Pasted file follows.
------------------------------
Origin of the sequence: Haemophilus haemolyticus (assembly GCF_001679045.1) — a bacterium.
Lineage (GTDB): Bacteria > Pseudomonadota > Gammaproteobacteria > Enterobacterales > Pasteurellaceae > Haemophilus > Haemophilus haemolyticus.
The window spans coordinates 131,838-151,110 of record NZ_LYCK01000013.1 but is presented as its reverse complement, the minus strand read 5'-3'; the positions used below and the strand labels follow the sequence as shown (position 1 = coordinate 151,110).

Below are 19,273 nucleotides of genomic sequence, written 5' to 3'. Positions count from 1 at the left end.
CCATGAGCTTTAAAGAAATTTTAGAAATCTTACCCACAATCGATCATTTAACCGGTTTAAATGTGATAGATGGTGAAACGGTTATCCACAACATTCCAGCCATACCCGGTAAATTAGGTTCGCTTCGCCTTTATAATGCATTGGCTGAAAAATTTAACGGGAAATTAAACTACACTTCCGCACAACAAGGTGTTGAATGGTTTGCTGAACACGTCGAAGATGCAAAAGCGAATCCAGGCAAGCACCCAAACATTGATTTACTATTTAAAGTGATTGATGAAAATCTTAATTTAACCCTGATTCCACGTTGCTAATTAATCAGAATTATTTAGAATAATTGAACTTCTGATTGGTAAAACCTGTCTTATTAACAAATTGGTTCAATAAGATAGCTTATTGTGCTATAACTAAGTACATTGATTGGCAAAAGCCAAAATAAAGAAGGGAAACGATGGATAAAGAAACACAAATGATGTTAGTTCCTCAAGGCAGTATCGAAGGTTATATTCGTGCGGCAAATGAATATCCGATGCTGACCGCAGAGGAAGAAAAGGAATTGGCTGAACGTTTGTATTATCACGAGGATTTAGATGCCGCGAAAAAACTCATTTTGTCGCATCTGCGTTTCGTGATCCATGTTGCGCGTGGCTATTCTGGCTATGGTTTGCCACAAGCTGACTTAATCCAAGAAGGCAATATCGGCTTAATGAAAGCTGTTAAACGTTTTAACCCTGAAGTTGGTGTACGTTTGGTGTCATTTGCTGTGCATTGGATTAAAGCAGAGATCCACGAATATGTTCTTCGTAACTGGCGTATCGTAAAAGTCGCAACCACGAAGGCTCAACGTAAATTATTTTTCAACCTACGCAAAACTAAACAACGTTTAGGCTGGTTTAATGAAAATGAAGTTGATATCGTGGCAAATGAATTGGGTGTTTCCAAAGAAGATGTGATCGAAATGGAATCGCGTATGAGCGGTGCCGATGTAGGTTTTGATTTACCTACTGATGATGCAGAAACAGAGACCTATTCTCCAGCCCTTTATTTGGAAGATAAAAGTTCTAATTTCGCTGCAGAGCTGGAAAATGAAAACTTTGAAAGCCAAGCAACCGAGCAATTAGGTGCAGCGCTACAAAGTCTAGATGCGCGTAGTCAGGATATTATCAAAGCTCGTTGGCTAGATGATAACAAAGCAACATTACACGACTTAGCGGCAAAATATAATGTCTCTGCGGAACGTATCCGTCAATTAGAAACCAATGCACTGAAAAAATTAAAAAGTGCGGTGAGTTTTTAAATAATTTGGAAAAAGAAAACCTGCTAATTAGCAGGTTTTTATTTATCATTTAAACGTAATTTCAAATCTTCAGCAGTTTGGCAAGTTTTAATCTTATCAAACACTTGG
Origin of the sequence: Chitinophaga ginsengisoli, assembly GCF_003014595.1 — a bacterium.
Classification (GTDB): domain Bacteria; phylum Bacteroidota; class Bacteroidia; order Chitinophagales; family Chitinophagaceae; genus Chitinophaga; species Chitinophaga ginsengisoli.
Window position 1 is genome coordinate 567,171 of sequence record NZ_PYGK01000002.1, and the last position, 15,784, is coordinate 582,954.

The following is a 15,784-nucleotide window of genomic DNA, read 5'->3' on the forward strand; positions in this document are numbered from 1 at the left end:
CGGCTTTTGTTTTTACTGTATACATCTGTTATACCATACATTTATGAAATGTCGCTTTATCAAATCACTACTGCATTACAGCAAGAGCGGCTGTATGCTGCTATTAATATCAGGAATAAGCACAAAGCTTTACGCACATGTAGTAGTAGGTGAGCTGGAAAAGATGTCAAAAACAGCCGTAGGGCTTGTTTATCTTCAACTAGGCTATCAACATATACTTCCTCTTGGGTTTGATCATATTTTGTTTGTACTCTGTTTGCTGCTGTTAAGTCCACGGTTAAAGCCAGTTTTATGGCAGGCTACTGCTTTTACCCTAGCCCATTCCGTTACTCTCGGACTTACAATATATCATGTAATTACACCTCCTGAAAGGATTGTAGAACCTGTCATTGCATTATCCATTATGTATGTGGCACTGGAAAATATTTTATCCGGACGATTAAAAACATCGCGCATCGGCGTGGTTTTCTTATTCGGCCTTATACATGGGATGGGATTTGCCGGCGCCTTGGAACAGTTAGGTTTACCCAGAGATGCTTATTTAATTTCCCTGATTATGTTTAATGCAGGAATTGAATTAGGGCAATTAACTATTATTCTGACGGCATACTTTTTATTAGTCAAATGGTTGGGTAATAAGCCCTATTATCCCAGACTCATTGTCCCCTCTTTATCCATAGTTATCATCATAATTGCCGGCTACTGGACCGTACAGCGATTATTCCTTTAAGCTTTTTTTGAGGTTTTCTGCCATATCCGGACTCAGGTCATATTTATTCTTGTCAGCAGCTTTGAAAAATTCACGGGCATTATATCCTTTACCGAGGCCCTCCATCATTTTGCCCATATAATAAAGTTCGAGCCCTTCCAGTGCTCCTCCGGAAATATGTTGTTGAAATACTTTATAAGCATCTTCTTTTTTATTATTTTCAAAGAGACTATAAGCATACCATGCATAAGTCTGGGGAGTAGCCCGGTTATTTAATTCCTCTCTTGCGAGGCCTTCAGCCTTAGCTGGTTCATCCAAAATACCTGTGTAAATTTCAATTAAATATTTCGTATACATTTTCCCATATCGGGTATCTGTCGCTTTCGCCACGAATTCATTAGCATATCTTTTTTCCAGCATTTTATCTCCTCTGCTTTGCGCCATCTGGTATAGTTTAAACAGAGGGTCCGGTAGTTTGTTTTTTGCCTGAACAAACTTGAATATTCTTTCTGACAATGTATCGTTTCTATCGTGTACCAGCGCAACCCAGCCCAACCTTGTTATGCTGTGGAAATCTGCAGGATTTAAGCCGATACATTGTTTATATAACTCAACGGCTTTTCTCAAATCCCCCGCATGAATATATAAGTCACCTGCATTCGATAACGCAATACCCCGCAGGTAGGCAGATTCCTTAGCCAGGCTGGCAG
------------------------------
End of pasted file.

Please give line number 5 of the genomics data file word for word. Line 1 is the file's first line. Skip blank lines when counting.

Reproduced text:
CCATGAGCTTTAAAGAAATTTTAGAAATCTTACCCACAATCGATCATTTAACCGGTTTAAATGTGATAGATGGTGAAACGGTTATCCACAACATTCCAGCCATACCCGGTAAATTAGGTTCGCTTCGCCTTTATAATGCATTGGCTGAAAAATTTAACGGGAAATTAAACTACACTTCCGCACAACAAGGTGTTGAATGGTTTGCTGAACACGTCGAAGATGCAAAAGCGAATCCAGGCAAGCACCCAAACATTGATTTACTATTTAAAGTGATTGATGAAAATCTTAATTTAACCCTGATTCCACGTTGCTAATTAATCAGAATTATTTAGAATAATTGAACTTCTGATTGGTAAAACCTGTCTTATTAACAAATTGGTTCAATAAGATAGCTTATTGTGCTATAACTAAGTACATTGATTGGCAAAAGCCAAAATAAAGAAGGGAAACGATGGATAAAGAAACACAAATGATGTTAGTTCCTCAAGGCAGTATCGAAGGTTATATTCGTGCGGCAAATGAATATCCGATGCTGACCGCAGAGGAAGAAAAGGAATTGGCTGAACGTTTGTATTATCACGAGGATTTAGATGCCGCGAAAAAACTCATTTTGTCGCATCTGCGTTTCGTGATCCATGTTGCGCGTGGCTATTCTGGCTATGGTTTGCCACAAGCTGACTTAATCCAAGAAGGCAATATCGGCTTAATGAAAGCTGTTAAACGTTTTAACCCTGAAGTTGGTGTACGTTTGGTGTCATTTGCTGTGCATTGGATTAAAGCAGAGATCCACGAATATGTTCTTCGTAACTGGCGTATCGTAAAAGTCGCAACCACGAAGGCTCAACGTAAATTATTTTTCAACCTACGCAAAACTAAACAACGTTTAGGCTGGTTTAATGAAAATGAAGTTGATATCGTGGCAAATGAATTGGGTGTTTCCAAAGAAGATGTGATCGAAATGGAATCGCGTATGAGCGGTGCCGATGTAGGTTTTGATTTACCTACTGATGATGCAGAAACAGAGACCTATTCTCCAGCCCTTTATTTGGAAGATAAAAGTTCTAATTTCGCTGCAGAGCTGGAAAATGAAAACTTTGAAAGCCAAGCAACCGAGCAATTAGGTGCAGCGCTACAAAGTCTAGATGCGCGTAGTCAGGATATTATCAAAGCTCGTTGGCTAGATGATAACAAAGCAACATTACACGACTTAGCGGCAAAATATAATGTCTCTGCGGAACGTATCCGTCAATTAGAAACCAATGCACTGAAAAAATTAAAAAGTGCGGTGAGTTTTTAAATAATTTGGAAAAAGAAAACCTGCTAATTAGCAGGTTTTTATTTATCATTTAAACGTAATTTCAAATCTTCAGCAGTTTGGCAAGTTTTAATCTTATCAAACACTTGG